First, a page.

In the spring of 2020, publisher and musician Anders Teglund realized that his income had grown too uncertain for comfort and took on shift work for Foodora, the restaurant-to-home delivery service. In Ord&Bild, he offers ‘a literary reportage from the gig economy’.
‘Foodora couriers are all over the place, we flit about like bees, pollinating the city. Between restaurants and homes, up hill and down dale. I had been vain enough to worry about cycling around town wearing their livery, hyper-visible in a pink jacket and with an oversized cuboid, pink bag. It’d be like, look, another loser on his bike. The shame of it. Now I realize how wrong I was. I’ve been anonymized. People take no notice, it’s just another Foodora courier.’
The couriers have to wait outside the restaurants, but rarely make contact: ‘Hours into my first shift, my head feels tired and I tell the other guy. He offers a piece of advice: “Don’t think, just work”.’ It’s one way of summing up the workers’ predicament. On the first of May, Labour Day, ‘twenty-five shifts are announced. It seems quite a lot for the organizers to fill. I’m not working but note that there’s no shortage of takers. Foodora couriers won’t take time off just because today is the sacred day of the working class. How did they manage to build a labour movement back in those days? Can it be done again, and would the present-day precariat dare to join the movement?’
Recognition and pandemic
Karl Gauffin, a public health sciences specialist, writes on social recognition in the context of health crises. He begins by recalling the AIDS pandemic: ‘In infection hospitals, young men were dying in isolated rooms. Even saying a final farewell to loved ones was forbidden.’ No one can mistake the relevance for today: ‘Once more, people are dying alone, inside technically advanced capsules lined up in intensive care units, or inside the single rooms of care homes, each cell pared down to an inhuman minimum necessary for existence.’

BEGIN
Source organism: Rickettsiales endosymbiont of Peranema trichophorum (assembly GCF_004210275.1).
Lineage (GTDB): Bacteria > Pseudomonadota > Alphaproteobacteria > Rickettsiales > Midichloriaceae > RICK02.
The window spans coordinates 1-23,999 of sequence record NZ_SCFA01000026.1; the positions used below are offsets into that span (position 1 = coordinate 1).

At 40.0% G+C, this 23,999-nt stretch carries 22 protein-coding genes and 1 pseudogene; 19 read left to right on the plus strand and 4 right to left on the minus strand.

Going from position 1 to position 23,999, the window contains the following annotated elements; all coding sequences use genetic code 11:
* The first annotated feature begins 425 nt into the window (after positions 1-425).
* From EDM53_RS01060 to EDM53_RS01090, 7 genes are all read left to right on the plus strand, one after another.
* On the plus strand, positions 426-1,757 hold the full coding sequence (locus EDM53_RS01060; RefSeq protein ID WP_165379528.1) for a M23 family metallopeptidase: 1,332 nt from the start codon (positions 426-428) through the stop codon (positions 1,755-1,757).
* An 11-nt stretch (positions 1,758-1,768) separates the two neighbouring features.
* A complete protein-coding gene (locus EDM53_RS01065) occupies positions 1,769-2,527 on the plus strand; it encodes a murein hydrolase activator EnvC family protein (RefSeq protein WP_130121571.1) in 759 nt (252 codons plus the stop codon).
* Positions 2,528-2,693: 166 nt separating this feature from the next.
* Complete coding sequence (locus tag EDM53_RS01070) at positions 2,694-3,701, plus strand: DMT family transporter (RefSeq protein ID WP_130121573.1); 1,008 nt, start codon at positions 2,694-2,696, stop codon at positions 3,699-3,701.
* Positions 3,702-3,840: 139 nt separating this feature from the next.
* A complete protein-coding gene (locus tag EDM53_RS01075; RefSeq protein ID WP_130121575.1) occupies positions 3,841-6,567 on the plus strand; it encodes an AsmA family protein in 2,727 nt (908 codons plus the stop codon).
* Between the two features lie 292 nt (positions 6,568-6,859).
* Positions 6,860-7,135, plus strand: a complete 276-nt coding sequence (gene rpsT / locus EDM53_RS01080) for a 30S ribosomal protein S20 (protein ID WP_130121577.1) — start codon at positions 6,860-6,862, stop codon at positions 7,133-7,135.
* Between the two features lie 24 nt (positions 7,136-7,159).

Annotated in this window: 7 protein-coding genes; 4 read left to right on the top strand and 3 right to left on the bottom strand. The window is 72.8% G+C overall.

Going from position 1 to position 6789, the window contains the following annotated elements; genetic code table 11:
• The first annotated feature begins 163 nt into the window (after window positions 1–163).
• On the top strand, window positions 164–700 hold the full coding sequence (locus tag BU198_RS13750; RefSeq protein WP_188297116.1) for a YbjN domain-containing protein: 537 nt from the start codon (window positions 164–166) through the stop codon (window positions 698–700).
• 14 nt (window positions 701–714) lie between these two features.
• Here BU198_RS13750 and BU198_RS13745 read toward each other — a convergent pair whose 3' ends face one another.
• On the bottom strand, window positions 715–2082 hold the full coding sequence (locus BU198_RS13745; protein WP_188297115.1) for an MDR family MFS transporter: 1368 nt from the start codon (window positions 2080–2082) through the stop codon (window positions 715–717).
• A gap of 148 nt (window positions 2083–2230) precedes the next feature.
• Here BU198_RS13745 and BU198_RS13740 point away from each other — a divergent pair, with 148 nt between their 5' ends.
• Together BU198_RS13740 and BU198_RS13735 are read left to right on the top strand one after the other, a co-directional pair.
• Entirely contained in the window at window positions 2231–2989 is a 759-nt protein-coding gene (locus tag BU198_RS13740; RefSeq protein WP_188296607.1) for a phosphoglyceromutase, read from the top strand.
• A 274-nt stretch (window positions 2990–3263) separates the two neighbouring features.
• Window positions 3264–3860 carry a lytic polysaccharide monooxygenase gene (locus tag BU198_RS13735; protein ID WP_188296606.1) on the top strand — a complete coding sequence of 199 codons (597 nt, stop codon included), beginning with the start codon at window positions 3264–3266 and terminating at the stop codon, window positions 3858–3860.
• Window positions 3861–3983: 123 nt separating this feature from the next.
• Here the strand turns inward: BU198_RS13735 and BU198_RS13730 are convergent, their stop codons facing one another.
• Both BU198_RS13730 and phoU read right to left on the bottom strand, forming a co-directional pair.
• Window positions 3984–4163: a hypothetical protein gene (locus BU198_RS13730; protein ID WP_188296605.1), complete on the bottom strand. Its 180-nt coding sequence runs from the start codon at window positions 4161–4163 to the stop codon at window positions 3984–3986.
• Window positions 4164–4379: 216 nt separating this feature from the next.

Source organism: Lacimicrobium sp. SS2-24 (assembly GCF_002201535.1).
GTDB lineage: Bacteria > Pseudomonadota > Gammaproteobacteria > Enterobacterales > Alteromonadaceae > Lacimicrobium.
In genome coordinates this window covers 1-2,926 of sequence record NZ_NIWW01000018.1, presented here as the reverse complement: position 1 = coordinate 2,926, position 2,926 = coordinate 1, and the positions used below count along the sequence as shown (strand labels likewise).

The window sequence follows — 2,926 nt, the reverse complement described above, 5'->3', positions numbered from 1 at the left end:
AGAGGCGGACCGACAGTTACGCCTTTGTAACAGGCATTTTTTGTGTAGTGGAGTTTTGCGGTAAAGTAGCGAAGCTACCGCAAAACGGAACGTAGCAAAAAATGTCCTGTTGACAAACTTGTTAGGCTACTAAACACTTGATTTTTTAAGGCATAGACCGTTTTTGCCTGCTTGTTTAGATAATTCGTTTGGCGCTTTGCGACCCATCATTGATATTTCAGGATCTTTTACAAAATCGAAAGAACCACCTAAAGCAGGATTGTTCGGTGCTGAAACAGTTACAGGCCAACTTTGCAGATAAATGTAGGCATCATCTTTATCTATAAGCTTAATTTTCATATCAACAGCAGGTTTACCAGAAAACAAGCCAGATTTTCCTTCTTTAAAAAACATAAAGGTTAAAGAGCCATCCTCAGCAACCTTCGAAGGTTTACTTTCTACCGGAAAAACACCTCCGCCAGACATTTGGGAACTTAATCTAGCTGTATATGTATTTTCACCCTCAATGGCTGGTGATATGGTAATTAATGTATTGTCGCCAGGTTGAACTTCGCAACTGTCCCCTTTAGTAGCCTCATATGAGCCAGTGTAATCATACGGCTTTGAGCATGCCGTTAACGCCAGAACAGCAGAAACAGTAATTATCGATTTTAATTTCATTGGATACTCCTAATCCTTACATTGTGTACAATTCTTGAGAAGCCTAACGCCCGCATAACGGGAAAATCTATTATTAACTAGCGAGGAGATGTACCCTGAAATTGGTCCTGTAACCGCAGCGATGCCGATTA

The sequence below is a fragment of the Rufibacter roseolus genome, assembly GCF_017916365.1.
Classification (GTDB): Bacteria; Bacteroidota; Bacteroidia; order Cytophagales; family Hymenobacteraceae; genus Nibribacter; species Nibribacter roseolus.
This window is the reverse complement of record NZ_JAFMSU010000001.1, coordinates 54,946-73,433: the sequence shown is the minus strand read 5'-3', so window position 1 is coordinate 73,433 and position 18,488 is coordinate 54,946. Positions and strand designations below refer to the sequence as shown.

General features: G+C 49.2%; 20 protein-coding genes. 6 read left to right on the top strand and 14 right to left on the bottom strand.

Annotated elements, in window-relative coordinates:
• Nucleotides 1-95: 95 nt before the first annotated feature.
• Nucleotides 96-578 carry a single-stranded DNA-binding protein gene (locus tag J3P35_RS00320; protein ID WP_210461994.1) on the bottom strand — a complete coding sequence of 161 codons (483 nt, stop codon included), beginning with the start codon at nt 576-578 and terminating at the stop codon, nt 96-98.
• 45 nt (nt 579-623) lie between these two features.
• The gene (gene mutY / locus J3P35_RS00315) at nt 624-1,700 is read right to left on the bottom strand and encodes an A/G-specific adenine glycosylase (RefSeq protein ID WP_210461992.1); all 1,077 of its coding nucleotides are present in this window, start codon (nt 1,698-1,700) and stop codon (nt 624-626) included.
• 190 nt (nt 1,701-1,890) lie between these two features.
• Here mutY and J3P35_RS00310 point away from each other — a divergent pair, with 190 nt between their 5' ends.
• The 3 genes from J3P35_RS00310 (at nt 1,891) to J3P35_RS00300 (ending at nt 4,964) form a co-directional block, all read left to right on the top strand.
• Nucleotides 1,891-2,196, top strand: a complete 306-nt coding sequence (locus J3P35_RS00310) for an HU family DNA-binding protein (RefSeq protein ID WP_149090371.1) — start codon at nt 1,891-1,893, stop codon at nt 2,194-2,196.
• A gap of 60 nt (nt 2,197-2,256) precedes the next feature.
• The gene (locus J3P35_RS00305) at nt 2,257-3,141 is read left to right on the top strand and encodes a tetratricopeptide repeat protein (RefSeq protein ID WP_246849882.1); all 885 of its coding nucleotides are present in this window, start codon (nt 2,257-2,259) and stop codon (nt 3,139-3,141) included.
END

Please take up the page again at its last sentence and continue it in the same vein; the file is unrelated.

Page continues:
The comparison is incomplete because ‘now, we have a reasonably good grasp of how the new virus is transmitted.’ In contrast, what was known about HIV ‘was obscured by the loathing of a widely despised form of sexuality’. In the current pandemic, the lavish recognition of health and social care workers obscures how, for a wide range of jobs, ‘the authorities have left the care sector a legacy of resource poverty’. Overall, the pandemic and the political decisions taken in response ‘have made Sweden’s class structure more obvious’.
Work and liberty
Philosopher and historian Karolina Enquist Källgren discusses changes in leftwing thinking about work in the twentieth century. Between the 1960s and ’80s, ‘demands for collective negotiation of fair working conditions were replaced with emphasis on individual projects, rewarded by a meritocratic society. André Gorz and others on the New Left argued that capitalism had been reinstated in Europe and Russia, causing oppression and alienation by refusing to recognize workers’ autonomy and creative potential. The liberal entrepreneur and the cultural critic of the left both had a belief in individual autonomy.’
However, there are ways out of this neoliberal dialectic. Källgren turns to the Spanish-Mexican philosopher Adolfo Sánchez Vázquez and, especially, his works The Aesthetic Idea of Marx and The Philosophy of Praxis. There is, Sánchez Vázquez has argued, ‘a fundamental relationship between work and art. Through collaborative sharing, work can be liberating in a social as well as individual sense … Within a hegemonic system, in which the product will always be pre-determined or limited by physical and social reality, work offers a political subject routes to freedom.’
This article is part of the 2/2021 Eurozine review. Click here to subscribe to our weekly newsletter to get updates on reviews and our latest publishing.